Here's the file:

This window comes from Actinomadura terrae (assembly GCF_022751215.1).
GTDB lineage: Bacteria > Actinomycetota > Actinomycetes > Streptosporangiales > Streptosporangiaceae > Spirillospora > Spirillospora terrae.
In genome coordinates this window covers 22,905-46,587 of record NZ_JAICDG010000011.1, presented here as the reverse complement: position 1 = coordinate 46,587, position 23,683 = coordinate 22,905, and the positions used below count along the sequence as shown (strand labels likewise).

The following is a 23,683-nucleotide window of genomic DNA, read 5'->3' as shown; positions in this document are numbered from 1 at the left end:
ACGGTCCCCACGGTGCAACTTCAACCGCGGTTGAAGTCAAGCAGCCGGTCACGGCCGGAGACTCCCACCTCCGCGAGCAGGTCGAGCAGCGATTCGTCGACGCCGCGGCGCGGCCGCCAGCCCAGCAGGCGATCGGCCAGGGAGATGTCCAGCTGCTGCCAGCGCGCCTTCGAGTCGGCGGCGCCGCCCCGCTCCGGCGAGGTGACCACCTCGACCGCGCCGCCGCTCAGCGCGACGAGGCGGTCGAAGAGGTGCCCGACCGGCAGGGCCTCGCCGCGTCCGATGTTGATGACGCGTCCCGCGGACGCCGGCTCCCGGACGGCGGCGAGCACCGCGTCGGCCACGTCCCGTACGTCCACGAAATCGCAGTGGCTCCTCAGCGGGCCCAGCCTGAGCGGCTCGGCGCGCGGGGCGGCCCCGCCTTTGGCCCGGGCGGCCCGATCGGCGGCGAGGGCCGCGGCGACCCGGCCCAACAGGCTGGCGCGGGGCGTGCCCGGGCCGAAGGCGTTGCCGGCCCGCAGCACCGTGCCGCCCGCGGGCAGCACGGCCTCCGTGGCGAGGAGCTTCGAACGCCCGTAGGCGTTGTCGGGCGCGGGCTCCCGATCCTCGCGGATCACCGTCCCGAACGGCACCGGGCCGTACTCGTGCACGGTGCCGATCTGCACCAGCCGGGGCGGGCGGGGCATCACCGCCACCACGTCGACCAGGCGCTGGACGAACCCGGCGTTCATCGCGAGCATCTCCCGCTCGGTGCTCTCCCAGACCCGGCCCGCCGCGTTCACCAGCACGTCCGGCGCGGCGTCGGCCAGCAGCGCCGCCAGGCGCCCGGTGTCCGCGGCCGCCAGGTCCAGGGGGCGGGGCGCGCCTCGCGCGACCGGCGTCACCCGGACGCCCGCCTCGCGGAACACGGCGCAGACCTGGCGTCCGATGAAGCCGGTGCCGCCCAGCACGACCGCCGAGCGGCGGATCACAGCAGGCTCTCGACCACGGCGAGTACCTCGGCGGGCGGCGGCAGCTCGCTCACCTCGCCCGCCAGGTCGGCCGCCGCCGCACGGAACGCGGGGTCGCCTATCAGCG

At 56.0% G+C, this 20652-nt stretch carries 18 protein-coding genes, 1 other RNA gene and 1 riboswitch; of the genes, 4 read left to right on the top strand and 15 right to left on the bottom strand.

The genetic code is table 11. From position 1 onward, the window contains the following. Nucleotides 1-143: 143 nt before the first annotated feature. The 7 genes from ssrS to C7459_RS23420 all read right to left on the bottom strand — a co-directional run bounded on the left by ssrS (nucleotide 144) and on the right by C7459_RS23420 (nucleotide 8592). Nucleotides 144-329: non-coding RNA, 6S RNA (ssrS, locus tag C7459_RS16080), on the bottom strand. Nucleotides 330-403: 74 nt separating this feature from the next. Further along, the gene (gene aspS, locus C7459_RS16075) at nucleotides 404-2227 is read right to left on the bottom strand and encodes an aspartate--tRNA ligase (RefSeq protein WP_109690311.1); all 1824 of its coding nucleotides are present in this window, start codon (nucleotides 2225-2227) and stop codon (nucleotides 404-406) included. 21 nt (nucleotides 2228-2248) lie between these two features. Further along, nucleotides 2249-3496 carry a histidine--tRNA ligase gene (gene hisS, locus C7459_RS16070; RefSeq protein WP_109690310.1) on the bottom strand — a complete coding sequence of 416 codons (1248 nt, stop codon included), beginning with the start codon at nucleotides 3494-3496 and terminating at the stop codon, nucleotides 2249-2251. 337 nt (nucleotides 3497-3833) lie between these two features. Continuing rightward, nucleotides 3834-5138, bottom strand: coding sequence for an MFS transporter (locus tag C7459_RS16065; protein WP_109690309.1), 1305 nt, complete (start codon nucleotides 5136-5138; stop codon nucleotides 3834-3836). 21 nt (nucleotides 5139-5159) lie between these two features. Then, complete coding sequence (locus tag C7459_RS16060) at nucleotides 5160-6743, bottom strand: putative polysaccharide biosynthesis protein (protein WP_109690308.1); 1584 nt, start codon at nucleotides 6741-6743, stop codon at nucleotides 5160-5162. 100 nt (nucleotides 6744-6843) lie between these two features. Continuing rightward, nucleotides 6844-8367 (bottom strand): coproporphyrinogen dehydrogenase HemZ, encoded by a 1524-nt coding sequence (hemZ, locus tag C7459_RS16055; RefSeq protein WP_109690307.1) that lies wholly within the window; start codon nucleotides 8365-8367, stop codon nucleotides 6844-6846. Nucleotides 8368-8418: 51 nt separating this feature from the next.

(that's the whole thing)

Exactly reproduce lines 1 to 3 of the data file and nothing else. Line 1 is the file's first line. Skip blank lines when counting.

This window comes from Actinomadura terrae (assembly GCF_022751215.1).
GTDB lineage: Bacteria > Actinomycetota > Actinomycetes > Streptosporangiales > Streptosporangiaceae > Spirillospora > Spirillospora terrae.
In genome coordinates this window covers 22,905-46,587 of record NZ_JAICDG010000011.1, presented here as the reverse complement: position 1 = coordinate 46,587, position 23,683 = coordinate 22,905, and the positions used below count along the sequence as shown (strand labels likewise).